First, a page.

The Supreme Court of Alabama approved the Alabama State Bar Rules of Specialization to be effective January 1, 1994.
The central message of this program is quite simple: Certification validates the lawyer’s specialty:
- Through testing and peer review, certification verifies the lawyer’s qualifications
- Discerning clients increasingly expect proven credentials
- Certification eases the match of the client’s needs with the lawyer’s qualifications.
One of the most frequently asked questions is “How can I communicate my specialty practice field to the public?”
Rule 7.4, Rules of Professional Conduct, allows a lawyer to communicate the fact that the lawyer does or does not practice in a particular field of law.
Rule 7.4 prohibits a lawyer from stating or implying that the lawyer is a specialist except:
- a lawyer admitted to engage in patent practice before the United States Patent and Trademark Office may use the designation “Patent Attorney” or a substantially similar designation;
- a lawyer engaged in admiralty practice may use the designation “Admiralty,” “Proctor in Admiralty.” Or substantially similar designation; or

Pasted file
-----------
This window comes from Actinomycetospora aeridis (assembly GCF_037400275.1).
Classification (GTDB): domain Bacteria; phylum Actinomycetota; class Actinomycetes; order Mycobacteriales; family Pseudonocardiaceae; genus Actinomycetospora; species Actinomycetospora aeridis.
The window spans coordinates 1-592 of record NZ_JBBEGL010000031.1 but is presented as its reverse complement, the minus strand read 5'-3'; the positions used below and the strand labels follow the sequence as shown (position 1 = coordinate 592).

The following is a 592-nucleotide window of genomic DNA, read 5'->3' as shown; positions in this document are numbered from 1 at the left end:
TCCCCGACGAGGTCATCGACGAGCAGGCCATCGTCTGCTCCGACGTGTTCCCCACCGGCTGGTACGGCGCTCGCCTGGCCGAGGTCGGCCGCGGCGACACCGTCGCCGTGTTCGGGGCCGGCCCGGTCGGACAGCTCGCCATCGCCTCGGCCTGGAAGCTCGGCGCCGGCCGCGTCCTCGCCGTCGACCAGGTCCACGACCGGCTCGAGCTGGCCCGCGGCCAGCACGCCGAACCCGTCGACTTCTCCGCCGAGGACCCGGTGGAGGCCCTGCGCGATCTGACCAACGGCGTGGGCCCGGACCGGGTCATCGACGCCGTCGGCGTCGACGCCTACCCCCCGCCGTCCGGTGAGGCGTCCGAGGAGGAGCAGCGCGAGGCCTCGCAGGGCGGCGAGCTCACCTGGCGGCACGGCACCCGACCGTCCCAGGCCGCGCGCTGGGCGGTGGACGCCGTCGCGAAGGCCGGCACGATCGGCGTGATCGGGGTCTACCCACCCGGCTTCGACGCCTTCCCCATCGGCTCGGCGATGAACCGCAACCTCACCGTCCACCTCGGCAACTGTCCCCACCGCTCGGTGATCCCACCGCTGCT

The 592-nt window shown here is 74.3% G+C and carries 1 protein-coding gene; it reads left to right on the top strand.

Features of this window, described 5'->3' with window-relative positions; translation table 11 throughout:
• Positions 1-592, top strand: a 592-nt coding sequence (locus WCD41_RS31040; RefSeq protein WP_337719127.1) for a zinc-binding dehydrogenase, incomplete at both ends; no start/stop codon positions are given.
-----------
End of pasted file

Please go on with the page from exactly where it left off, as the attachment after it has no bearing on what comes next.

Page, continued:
- a lawyer may communicate the fact that the lawyer has been certified as a specialist is a field of law by a named organization or authority, but only if such certification is granted by an organization previously approved by the Alabama State Bar Board of Legal Certification to grant such certifications.
What organizations are approved by the Alabama State Bar Board of Legal Certification to grant certifications?
The Alabama State Bar Board of Legal Certification has currently approved eight national certifying agencies in 12 fields of law. If you are interested in learning more about the process to become a specialist in Alabama in one of the following eight fields, contact the certifying agency for additional information. For a current list of certifying organizations, click here.
The commentary to the Rules of Professional Conduct summarizes what a lawyer may do.
Paragraph (c) of Rule 7.4:
provides for certification as a specialist in a field of law where the Alabama State Bar Board of Legal Specialization has granted an organization the right to grant certification. Certification procedures imply than an objective entity has recognized a lawyer’s higher degree of specialized ability than is suggested by general licensure to practice law. Those objective entities may be expected to apply standards of competence, experience, and knowledge to insure that a lawyer’s recognition as a specialist is meaningful and reliable. In order to insure that consumers can obtain access to useful information about an organization granting certification, the name of the certifying organization or agency must be included in any communication regarding certification.